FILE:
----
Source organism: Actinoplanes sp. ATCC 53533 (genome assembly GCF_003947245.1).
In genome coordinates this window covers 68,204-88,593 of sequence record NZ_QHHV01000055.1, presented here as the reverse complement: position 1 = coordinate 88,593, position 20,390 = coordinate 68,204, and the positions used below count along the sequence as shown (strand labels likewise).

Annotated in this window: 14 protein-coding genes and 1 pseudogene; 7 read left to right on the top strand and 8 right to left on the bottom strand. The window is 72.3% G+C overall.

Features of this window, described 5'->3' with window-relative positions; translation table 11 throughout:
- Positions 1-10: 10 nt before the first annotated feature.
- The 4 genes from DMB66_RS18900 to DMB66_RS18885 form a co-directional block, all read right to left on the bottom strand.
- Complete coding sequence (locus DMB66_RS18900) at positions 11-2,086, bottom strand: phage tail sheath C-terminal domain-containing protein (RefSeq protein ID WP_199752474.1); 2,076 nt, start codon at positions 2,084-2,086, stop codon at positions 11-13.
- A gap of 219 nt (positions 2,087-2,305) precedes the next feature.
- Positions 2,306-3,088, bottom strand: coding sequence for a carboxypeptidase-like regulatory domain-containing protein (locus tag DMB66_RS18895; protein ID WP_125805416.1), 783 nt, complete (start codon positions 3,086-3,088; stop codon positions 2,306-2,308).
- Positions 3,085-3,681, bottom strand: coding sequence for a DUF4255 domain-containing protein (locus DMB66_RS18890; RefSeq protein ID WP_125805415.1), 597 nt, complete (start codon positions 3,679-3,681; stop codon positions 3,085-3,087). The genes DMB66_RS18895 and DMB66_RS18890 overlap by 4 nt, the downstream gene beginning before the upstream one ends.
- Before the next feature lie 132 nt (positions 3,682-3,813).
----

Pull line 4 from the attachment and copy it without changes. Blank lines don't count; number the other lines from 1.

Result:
Features of this window, described 5'->3' with window-relative positions; translation table 11 throughout: